At least 70,000 Syrians have fled a government offensive on rebel-held areas south of the city of Aleppo in the past three days, an activist says.
Dr Zaidoun al-Zoabi, head of the Union of Syrian Medical Relief Organisations, told the BBC that several villages he had visited were empty.
He saw thousands of people on the move, with no shelter or medical support.
The government offensive is the latest of at least four launched with Russian air support in the past two weeks.
Aside from the Aleppo countryside, they are taking place in mostly rural areas north of the cities of Homs and Hama, and in the north of the coastal province of Latakia.
Rebel fighters – not including jihadist militants from Islamic State (IS) – had penetrated most of these strategically important areas earlier this year.
Their gains prompted Russia to launch an air campaign to bolster President Bashar al-Assad in September, and also reportedly led Iran to deploy hundreds of combat troops. Tehran has previously only acknowledged sending military advisers.
Dr Zoabi told the BBC’s Newsday programme that he had seen thousands of people “on the move” in the countryside south of Aleppo.
“We saw only people who do not have even tents, any shelter, whatever. People were asking for some food, sandwiches even,” he said. “There is no medical support.”
“The shelling is so fierce. The sky was filled with jet fighters, with helicopters, and people are terribly scared. They are scared to death.”
The Syrian Observatory for Human Rights said government forces, backed by Syrian and Iranian militiamen and fighters from Lebanon’s Hezbollah movement, had taken control of three hills near the town of Khan Tuman.
Image copyright Reuters Image caption Much of Aleppo, once Syria’s commercial and industrial hub, has been devastated by fighting
Rebels from the Western-backed Free Syrian Army meanwhile told the Reuters news agency that they had received new supplies of US-made anti-tank missiles since the assault began, though not enough to repel it.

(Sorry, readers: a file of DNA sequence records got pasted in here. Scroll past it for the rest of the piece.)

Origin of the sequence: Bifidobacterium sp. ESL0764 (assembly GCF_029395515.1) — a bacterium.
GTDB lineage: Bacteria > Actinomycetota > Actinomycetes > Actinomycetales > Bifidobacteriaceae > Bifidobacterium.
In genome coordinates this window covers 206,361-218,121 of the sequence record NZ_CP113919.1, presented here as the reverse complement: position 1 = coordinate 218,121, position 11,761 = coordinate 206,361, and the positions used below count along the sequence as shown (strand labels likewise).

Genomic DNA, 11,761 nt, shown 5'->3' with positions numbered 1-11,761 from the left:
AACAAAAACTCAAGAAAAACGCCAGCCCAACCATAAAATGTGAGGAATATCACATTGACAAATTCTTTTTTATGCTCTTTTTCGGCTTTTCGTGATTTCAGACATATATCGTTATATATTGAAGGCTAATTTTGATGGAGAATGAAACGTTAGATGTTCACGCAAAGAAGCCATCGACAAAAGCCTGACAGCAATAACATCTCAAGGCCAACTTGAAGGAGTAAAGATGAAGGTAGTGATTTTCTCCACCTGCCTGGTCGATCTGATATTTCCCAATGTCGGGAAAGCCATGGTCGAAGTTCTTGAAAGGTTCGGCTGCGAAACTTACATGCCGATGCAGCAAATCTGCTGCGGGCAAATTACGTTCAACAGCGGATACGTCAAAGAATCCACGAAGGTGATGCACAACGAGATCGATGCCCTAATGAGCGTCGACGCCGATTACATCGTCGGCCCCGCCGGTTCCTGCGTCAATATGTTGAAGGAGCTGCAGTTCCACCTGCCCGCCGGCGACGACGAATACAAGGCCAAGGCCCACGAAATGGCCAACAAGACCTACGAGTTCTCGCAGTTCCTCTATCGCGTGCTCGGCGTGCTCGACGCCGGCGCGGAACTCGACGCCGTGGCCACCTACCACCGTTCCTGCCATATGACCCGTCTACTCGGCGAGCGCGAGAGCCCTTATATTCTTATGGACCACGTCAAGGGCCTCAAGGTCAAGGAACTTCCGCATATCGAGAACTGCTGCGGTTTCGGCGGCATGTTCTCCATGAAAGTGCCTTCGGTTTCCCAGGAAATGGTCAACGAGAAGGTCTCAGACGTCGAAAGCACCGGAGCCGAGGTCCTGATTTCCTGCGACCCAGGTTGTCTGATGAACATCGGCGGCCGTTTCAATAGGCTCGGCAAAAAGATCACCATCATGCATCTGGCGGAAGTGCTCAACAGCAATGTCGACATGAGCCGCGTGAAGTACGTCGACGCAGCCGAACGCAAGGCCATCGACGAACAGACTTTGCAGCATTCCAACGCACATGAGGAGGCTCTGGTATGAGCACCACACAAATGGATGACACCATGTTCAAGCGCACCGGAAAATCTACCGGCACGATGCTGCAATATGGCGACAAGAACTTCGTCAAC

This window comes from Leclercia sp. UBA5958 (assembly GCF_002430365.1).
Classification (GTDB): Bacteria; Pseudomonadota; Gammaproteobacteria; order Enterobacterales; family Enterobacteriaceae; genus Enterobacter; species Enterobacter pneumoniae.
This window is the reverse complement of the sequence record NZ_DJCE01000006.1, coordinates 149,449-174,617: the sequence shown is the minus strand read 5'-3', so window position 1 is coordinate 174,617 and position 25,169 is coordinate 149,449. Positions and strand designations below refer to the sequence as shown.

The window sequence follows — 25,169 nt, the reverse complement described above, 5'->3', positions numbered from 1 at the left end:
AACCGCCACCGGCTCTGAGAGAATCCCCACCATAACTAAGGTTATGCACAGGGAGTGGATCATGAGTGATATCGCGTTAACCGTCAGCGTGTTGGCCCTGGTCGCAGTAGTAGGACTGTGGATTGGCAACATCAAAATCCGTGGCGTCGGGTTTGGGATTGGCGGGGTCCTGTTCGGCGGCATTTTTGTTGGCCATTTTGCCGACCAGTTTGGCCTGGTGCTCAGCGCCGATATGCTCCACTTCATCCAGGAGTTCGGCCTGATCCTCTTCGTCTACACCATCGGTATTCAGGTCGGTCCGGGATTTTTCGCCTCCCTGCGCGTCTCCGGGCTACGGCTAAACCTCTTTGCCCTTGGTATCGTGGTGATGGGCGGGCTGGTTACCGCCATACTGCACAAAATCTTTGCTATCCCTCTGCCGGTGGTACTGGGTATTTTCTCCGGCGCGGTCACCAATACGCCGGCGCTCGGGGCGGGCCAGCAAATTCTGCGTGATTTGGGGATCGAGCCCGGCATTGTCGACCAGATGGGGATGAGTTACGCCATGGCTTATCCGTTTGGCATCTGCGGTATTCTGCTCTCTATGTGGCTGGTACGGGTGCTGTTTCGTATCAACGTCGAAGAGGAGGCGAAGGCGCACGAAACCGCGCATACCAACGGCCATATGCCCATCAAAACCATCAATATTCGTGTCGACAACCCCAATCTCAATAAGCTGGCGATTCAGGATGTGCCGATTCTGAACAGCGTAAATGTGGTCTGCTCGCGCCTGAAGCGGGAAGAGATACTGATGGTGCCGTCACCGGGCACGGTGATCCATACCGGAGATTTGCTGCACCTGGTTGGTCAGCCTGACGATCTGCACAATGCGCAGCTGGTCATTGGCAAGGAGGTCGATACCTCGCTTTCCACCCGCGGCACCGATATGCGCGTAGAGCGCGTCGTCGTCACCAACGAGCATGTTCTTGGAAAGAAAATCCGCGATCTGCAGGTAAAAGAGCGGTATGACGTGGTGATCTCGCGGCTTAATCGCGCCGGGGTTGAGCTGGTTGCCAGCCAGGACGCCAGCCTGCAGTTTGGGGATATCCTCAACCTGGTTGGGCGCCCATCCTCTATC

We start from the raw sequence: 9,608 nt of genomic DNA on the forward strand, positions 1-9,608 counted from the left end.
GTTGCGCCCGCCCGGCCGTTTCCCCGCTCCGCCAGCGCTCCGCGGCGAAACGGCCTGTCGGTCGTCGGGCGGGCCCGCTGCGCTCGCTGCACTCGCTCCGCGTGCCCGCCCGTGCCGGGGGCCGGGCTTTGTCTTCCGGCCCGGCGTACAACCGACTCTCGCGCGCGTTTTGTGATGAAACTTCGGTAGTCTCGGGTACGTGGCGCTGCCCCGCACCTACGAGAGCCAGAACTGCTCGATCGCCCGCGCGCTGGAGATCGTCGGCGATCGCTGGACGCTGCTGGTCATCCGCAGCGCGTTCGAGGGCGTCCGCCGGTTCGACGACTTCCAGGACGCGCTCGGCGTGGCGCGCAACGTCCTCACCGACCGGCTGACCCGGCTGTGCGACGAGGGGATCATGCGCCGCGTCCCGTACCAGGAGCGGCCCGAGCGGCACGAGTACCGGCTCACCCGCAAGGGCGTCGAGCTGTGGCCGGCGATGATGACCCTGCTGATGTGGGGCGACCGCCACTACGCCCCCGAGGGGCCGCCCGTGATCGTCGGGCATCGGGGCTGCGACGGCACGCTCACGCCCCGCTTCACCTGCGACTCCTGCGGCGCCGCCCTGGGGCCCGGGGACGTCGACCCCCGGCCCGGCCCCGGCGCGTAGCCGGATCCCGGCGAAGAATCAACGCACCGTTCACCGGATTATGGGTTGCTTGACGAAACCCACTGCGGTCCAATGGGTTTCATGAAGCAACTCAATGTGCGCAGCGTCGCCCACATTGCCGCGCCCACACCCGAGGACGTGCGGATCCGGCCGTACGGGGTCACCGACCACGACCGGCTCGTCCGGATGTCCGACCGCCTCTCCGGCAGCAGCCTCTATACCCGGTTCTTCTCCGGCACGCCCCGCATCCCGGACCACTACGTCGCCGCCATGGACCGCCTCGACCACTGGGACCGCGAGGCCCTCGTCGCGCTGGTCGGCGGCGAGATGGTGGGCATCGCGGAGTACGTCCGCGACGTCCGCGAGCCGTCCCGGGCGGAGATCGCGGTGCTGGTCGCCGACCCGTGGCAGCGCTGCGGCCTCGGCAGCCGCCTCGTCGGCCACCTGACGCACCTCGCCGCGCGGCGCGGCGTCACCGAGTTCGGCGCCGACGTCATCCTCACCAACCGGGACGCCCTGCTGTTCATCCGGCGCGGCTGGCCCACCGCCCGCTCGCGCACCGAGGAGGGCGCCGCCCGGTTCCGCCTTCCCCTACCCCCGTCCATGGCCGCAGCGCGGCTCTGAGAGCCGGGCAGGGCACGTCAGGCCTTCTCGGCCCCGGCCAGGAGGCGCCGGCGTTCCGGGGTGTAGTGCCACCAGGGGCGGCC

The government’s forces appear to be pushing towards the motorway that links Aleppo with Latakia and Hama provinces, rebels say.
Aleppo is about 50km (30 miles) from the border with Turkey. The city, once Syria’s commercial and industrial hub has been divided in roughly two since 2012, with the government controlling the western half and rebel factions holding the east.
On Sunday, Turkey’s Prime Minister Ahmet Davutoglu warned European leaders that the offensive south of Aleppo, as well as attacks in the area by Islamic State militants, could “cause another wave of refugees”.
Image copyright Reuters Image caption Turkey’s prime minister says the Aleppo offensive could “cause another wave of refugees”
More than 11 million Syrians have been driven from their homes since 2011. More than 4.18 million have fled abroad – 2.07 million of them to Turkey – with growing numbers now making the dangerous journey to Europe.
Syrian government forces were also battling IS militants on the eastern edge of Aleppo on Monday, as well as in the eastern city of Deir al-Zour and eastern parts of Hama province.
In all those areas, Russia says its air strikes have destroyed some important IS installations, including command posts, underground bunkers, and arms and ammunition depots, the BBC’s Jim Muir reports from Beirut.
The helicopter “hit the cable of the security balloon over the base. It seemed like the cable was turned around the helicopter rotor”, he said. Najibullah said the helicopter went down and then black smoke rose from the area.
A second helicopter circled around the area three or four times and then landed at a nearby airport, he said.
Tribus would only say that an “incident” involving a NATO aircraft and an observational balloon had taken place “in the vicinity of the Resolute Support base” in central Kabul.
The monitoring balloon was severed from its mooring in the incident, he said, without providing further details.